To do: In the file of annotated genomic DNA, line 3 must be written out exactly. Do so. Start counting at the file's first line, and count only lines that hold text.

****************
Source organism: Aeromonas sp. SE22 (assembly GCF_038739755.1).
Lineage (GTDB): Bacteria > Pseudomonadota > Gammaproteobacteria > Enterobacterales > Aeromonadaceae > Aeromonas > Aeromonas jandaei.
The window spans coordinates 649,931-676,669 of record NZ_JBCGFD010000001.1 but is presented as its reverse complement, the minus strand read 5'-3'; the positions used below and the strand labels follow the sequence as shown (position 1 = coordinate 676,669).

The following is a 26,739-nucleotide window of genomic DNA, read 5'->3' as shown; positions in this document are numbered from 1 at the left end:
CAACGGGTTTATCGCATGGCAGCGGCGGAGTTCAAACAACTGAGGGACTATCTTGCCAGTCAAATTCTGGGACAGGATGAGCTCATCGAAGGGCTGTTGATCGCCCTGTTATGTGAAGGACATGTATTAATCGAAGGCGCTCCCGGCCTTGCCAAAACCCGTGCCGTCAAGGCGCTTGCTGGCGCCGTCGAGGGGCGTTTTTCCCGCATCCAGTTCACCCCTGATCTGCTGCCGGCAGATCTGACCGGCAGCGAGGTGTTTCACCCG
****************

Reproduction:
The window spans coordinates 649,931-676,669 of record NZ_JBCGFD010000001.1 but is presented as its reverse complement, the minus strand read 5'-3'; the positions used below and the strand labels follow the sequence as shown (position 1 = coordinate 676,669).